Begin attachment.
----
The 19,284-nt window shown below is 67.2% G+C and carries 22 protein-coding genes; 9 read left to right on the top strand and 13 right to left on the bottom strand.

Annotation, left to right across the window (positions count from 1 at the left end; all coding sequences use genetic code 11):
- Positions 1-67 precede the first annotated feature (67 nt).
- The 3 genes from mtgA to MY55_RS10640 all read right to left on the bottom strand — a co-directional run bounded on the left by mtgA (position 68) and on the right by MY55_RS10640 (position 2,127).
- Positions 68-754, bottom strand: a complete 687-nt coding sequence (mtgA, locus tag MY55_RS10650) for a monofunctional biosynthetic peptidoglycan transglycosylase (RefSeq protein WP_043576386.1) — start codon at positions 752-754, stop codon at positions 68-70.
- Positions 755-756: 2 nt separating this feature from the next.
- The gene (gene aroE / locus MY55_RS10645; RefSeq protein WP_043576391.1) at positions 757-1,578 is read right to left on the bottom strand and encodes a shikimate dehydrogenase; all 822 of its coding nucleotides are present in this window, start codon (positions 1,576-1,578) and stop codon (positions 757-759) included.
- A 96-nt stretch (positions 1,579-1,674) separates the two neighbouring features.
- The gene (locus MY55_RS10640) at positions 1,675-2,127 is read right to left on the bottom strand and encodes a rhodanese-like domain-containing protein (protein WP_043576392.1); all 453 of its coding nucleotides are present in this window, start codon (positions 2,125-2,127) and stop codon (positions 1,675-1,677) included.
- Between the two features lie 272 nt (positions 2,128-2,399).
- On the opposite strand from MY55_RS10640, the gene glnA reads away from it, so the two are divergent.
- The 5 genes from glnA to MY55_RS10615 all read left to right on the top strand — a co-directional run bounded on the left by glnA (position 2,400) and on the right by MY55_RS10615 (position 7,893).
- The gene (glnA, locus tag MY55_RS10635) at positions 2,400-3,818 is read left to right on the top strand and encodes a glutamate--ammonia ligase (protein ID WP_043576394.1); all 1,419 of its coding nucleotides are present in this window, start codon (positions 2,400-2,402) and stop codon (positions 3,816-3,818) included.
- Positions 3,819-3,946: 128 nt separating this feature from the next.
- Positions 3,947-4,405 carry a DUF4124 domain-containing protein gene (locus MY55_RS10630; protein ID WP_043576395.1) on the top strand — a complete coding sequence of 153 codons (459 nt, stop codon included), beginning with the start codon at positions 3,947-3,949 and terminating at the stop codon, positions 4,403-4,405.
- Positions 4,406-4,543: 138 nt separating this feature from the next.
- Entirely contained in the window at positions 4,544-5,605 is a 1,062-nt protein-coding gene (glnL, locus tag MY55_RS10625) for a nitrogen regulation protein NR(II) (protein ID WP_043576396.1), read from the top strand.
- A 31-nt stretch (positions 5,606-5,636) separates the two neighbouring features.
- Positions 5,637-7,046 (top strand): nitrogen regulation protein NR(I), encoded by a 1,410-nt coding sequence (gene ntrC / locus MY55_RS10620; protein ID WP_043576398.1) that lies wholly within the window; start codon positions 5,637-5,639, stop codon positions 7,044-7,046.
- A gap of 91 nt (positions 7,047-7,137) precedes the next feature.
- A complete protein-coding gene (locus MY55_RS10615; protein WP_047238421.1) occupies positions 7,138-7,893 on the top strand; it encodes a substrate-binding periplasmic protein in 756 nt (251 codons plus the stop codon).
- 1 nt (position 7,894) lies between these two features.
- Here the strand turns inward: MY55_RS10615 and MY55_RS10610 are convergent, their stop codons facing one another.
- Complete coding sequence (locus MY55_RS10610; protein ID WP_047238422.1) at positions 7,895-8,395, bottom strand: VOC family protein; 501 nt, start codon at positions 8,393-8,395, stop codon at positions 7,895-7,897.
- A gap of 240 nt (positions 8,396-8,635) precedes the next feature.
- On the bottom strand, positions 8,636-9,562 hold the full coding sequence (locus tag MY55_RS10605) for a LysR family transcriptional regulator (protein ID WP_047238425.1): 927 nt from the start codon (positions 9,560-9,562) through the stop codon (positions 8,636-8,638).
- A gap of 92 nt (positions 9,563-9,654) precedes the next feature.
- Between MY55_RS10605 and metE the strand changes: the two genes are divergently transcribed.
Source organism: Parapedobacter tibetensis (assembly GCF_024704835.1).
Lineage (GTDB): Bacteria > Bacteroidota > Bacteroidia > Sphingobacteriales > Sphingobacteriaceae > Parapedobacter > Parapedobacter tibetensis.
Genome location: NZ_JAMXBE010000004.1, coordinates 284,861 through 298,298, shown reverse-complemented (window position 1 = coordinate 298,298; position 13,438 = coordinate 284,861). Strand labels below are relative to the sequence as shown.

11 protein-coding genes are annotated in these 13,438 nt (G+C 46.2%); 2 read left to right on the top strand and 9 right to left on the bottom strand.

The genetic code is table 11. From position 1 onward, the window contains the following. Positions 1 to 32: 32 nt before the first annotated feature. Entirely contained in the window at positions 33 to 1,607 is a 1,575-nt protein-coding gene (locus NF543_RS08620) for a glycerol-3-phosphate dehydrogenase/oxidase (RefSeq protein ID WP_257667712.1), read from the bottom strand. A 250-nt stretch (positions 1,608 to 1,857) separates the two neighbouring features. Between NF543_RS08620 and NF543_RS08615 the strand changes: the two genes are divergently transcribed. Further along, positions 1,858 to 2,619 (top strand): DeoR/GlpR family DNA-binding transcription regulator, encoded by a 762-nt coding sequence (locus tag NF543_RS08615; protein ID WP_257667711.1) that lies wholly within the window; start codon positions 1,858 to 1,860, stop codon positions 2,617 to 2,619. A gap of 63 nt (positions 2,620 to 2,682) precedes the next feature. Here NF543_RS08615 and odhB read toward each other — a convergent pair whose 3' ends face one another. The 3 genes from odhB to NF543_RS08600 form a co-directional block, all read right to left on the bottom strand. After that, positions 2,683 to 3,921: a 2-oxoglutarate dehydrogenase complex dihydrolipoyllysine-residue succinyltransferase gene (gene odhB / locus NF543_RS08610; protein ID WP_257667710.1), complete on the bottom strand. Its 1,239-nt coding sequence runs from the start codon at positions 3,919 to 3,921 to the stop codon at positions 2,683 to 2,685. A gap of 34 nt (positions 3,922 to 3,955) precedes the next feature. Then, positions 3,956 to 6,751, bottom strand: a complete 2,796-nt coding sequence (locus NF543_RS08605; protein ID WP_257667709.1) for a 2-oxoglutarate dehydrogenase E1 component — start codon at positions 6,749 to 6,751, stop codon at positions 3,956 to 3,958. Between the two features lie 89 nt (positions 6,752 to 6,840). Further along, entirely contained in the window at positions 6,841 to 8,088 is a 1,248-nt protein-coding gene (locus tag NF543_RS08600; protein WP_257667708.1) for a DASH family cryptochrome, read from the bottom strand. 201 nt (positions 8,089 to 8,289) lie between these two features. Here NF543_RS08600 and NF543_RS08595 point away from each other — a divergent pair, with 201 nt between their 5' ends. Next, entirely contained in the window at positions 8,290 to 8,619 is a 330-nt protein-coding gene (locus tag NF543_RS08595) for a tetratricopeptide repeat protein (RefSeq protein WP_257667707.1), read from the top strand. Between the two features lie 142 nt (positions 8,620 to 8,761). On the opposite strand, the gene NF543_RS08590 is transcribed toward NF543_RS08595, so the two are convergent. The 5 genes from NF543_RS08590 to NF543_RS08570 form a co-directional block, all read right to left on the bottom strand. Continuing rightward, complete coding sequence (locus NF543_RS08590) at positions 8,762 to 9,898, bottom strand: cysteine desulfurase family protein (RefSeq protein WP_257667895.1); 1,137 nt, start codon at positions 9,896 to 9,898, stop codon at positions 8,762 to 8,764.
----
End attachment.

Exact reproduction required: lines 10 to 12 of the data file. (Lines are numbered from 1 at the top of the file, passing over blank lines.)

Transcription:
- Between the two features lie 272 nt (positions 2,128-2,399).
- On the opposite strand from MY55_RS10640, the gene glnA reads away from it, so the two are divergent.
- The 5 genes from glnA to MY55_RS10615 all read left to right on the top strand — a co-directional run bounded on the left by glnA (position 2,400) and on the right by MY55_RS10615 (position 7,893).